In 2023, people don’t know what feminism is
The year is 2023. The suffragettes, women’s liberation and #MeToo have been, gone and made their mark in history, at least in the Global North. However despite these movements it seems the majority of people in western Europe and the US don’t understand what the concept of feminism is.
At least that’s what a recent survey by pollsters YouGov has found. Respondents in seven different countries were randomly asked one of three questions to determine whether or not they identify as feminist. When asked directly “are you a feminist?”, less than half said that they are.
Yet when another group of respondents was asked the same question in conjunction with the definition of feminism (that men and women should have equal rights and status in society), between 45% and 77% of respondents in that group said they are feminists.
We have to wonder what the respondents believe the term “feminism” actually means. And moreover, how its meaning has become so widely misunderstood.
Most people say they are not feminists
Out of the countries polled, respondents in Germany are least likely to say they are feminists when asked without the definition (only 15%), while 72% said they are not feminists. Spain was the only country where more people said they identify as feminists than not, without being told the definition.
Most respondents say they are feminists when they understand what this means
When respondents were asked whether they identify as feminists, which is the belief that men and women should have equal rights and be treated equally, the figures reversed dramatically. All countries had a majority of respondents saying they are feminists, with Spain having the highest proportion at 72%.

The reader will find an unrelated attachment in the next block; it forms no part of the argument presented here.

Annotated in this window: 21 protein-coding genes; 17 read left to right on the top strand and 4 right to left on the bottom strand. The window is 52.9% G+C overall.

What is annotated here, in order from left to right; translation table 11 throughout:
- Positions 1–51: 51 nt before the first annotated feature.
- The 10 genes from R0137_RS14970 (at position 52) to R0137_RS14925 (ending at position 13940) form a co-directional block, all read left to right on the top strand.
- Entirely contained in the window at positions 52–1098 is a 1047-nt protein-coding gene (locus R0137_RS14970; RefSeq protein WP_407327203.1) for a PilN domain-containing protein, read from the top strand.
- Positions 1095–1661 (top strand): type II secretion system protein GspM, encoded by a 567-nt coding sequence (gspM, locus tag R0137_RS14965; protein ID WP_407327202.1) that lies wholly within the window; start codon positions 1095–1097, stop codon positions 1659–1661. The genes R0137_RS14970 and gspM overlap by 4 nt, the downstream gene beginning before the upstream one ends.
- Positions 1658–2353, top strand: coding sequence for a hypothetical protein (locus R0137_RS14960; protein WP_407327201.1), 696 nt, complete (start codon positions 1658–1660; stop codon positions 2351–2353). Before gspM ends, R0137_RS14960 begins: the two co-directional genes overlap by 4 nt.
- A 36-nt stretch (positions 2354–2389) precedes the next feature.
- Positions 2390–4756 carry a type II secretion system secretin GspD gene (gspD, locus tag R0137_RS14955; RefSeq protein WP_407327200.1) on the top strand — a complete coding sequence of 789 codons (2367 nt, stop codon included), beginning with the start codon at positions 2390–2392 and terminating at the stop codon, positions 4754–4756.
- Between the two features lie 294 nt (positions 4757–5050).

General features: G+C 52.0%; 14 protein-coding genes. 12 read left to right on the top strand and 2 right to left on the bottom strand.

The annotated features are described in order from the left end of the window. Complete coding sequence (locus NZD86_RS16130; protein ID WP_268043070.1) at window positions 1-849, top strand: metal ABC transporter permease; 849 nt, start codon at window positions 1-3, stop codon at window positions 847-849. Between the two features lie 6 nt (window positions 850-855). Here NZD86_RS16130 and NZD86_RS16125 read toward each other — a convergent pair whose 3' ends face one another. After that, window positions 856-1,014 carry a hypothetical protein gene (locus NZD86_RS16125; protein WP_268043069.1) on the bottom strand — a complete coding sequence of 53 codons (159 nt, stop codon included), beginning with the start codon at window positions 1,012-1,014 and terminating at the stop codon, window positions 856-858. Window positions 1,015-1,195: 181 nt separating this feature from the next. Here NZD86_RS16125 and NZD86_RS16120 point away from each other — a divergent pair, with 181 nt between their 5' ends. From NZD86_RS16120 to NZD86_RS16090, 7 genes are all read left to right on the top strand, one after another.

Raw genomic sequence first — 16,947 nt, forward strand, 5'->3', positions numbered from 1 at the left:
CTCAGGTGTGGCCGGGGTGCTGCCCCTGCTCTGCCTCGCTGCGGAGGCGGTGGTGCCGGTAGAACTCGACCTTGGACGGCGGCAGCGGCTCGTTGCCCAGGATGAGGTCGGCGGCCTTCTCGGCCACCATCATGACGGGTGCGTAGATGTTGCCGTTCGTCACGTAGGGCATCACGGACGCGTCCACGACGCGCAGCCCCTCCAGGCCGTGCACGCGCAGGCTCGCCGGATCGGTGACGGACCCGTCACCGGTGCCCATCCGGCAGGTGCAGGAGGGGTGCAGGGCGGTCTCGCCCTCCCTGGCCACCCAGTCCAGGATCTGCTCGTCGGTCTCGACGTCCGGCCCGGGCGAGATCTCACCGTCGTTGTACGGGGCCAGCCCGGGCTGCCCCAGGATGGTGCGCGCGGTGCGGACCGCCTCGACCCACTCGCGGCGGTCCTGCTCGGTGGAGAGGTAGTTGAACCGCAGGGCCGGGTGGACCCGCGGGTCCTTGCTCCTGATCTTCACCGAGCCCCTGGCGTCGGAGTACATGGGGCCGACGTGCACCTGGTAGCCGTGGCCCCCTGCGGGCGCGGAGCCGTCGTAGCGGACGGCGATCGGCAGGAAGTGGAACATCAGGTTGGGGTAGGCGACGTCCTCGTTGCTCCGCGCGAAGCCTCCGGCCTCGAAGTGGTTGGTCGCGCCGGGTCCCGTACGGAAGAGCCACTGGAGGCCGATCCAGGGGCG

There is majority agreement that men and women should have equal rights
A third group was asked whether they believe men and women should have equal rights in society. The vast majority said yes, with the highest percentages belonging to Italy (not featured in the graph, 91%) and Sweden (90%).
However note that in the USA, 17% of respondents said they did not agree with this statement. Only Denmark scored higher with this response (not featured in graph, 19%), both significantly higher than the next country in line, Germany, with 10% of respondents saying they disagreed that men and women should have equal rights.
Our take on all this? Given the switch in respondents’ answers, the word “feminism” appears to mean something very different to its dictionary definition to a majority of people in the countries surveyed. And while language changes over time, here the semantics are important because a movement aiming to achieve equality is significantly weaker if the words that describe it are not understood. This article by the CEO of Everyday Feminism explains what the most common myths around feminism are, who is promoting them and why.